Macroeconomic theory is the study of various economic factors that include information on aggregated indicators. These factors commonly include a government’s fiscal or monetary policy, which can include information on the money supply and interest rate that drives a market’s liquidity. Money supply refers to how much capital exists in a market that an individual or business can use to engage in financial transactions. Interest rates are the “fees” associated with loans, whether to consumers or between commercial banks. In most economies, a central bank or government agency is responsible for watching over both and adjusting policies as necessary.
Commercial banks play an integral role in the banking system of an economy. They are the primary institutions responsible for accepting customer deposits, making loans to individuals and businesses, and providing other critical financial services. Commercial banks typically operate under a fractional reserve system in which central banks will set a reserve percentage for them. This reserve percentage is the amount of actual cash the bank must have in its coffers at all times. For example, if the central bank sets the reserve percentage at 5% and a bank has customer deposits of $1 million US Dollars (USD), the bank is only required to keep $50,000 USD in its facility (0.05 x 1,000,000).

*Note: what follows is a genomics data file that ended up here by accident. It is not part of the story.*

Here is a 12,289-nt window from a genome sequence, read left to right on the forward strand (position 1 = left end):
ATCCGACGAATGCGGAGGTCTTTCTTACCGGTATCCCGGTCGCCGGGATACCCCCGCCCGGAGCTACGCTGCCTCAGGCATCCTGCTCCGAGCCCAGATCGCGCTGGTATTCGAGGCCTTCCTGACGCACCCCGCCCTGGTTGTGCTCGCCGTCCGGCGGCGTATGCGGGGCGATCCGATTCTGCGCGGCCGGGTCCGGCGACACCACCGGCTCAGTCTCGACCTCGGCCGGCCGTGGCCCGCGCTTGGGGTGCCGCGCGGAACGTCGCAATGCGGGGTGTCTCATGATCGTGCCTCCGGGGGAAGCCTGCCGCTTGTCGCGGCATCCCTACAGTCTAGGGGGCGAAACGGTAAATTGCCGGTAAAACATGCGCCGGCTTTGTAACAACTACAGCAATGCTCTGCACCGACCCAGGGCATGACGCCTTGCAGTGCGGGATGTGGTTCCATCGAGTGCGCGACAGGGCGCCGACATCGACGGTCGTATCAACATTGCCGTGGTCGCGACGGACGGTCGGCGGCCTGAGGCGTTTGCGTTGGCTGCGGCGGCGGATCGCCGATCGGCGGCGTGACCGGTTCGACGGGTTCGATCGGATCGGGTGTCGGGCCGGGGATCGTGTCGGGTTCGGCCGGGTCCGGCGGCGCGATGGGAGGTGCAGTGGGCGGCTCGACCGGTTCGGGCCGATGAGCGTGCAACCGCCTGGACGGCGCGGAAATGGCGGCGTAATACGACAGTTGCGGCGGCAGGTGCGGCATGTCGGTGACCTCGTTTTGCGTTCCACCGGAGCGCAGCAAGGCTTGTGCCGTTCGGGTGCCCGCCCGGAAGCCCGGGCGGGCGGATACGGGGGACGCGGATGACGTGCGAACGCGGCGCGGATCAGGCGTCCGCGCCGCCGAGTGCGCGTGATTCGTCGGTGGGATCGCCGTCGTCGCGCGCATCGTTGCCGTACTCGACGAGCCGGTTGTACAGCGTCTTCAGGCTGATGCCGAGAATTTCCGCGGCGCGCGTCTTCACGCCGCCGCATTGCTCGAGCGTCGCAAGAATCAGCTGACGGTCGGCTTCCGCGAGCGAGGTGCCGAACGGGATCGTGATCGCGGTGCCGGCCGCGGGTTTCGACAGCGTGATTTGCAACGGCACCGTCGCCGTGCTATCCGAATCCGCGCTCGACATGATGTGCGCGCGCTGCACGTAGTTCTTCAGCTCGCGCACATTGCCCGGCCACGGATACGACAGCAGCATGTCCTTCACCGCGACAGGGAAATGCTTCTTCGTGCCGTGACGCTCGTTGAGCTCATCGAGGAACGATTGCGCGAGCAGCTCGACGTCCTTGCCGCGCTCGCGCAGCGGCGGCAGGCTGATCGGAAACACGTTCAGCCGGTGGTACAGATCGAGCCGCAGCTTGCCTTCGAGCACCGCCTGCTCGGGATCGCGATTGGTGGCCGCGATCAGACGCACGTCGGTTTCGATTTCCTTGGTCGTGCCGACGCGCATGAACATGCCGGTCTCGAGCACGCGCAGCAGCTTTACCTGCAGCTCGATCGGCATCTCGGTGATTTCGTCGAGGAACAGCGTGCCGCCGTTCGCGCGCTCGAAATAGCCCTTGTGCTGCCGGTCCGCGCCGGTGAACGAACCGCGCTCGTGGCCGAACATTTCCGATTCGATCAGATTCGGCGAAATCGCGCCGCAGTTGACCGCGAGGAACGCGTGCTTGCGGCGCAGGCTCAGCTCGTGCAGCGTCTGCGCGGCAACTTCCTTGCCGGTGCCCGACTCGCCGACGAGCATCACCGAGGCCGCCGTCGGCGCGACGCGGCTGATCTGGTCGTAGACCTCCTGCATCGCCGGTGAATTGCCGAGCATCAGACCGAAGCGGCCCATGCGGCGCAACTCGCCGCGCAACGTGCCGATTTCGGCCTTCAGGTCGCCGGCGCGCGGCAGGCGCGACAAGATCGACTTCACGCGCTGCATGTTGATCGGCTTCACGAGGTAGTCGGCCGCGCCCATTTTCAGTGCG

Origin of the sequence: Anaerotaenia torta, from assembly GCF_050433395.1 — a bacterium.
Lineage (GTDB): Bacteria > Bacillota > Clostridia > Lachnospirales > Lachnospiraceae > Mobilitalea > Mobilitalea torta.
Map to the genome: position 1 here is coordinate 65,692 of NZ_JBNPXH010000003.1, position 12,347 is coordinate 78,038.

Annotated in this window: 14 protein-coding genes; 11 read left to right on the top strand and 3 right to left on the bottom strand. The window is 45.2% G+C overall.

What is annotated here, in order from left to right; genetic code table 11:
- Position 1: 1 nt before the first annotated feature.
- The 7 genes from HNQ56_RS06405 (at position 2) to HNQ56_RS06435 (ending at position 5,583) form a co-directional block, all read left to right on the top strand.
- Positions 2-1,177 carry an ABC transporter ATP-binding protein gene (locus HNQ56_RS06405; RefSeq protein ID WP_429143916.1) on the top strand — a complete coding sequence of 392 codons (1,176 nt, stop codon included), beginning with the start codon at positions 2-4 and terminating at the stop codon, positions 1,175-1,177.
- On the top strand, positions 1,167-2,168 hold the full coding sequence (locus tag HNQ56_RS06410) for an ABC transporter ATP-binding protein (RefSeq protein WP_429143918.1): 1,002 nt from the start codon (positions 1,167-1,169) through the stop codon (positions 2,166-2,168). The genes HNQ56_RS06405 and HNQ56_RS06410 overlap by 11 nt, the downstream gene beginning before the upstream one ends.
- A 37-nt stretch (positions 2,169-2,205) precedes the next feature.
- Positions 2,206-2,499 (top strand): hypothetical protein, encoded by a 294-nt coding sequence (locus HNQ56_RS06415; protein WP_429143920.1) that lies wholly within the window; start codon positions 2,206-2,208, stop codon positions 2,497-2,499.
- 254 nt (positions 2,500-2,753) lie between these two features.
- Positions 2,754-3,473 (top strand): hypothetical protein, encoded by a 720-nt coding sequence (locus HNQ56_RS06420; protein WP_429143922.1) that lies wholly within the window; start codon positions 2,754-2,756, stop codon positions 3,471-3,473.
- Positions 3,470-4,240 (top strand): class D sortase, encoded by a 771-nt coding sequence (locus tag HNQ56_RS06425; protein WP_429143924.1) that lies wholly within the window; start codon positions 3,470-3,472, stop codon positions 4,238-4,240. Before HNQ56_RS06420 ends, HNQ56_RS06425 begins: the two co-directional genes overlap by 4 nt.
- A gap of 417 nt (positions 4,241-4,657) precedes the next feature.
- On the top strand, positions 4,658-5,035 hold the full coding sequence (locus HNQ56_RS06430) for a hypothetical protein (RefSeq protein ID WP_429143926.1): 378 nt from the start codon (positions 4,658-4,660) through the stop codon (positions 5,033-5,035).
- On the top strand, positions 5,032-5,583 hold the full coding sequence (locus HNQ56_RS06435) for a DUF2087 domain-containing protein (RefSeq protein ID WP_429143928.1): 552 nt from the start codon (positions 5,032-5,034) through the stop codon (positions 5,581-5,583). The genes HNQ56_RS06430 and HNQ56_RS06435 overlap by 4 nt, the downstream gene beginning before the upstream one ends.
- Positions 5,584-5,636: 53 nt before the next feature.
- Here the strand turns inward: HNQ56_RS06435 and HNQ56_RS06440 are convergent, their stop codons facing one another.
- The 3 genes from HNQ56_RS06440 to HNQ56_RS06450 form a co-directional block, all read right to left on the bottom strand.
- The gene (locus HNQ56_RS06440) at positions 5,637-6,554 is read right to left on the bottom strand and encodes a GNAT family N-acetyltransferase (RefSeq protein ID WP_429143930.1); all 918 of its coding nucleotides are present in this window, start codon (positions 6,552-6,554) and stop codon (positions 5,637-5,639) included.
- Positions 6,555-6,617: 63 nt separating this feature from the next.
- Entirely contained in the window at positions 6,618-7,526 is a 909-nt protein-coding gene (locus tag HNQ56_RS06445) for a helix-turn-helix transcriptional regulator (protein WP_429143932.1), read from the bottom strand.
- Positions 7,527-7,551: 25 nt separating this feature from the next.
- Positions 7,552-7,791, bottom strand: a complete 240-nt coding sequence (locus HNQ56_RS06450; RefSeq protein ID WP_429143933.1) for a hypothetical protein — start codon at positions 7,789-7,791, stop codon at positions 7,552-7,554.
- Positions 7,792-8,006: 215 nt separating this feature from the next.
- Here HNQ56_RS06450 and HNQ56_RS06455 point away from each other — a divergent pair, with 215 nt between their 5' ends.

Fractional reserve banking affects money supply because the central bank can increase the supply of money by lowering the reserve percentage, say to 4%. This allows individuals and businesses to increase their financial transactions. Raising the reserve percentage will have the opposite effect, removing money from the economy and tightening the money supply.
For the second half of the money supply and interest rate theory, central banks typically set one or two different interest rates in an economy. The first is known as the target interest rate, and banks charge each other this rate when making loans amongst themselves and the central bank. In theory, higher target interest rates mean that banks will have to pay more money on their loans, decreasing the money supply available to consumers.
Central banks can also influence consumer interest rates, which is the amount a bank will charge individuals and businesses for loans. When consumers have to pay more money from higher interest rates, it will reduce the money supply and create a tighter economic market. Raising interest rates is also a common way for the central bank to curb inflation in an economy.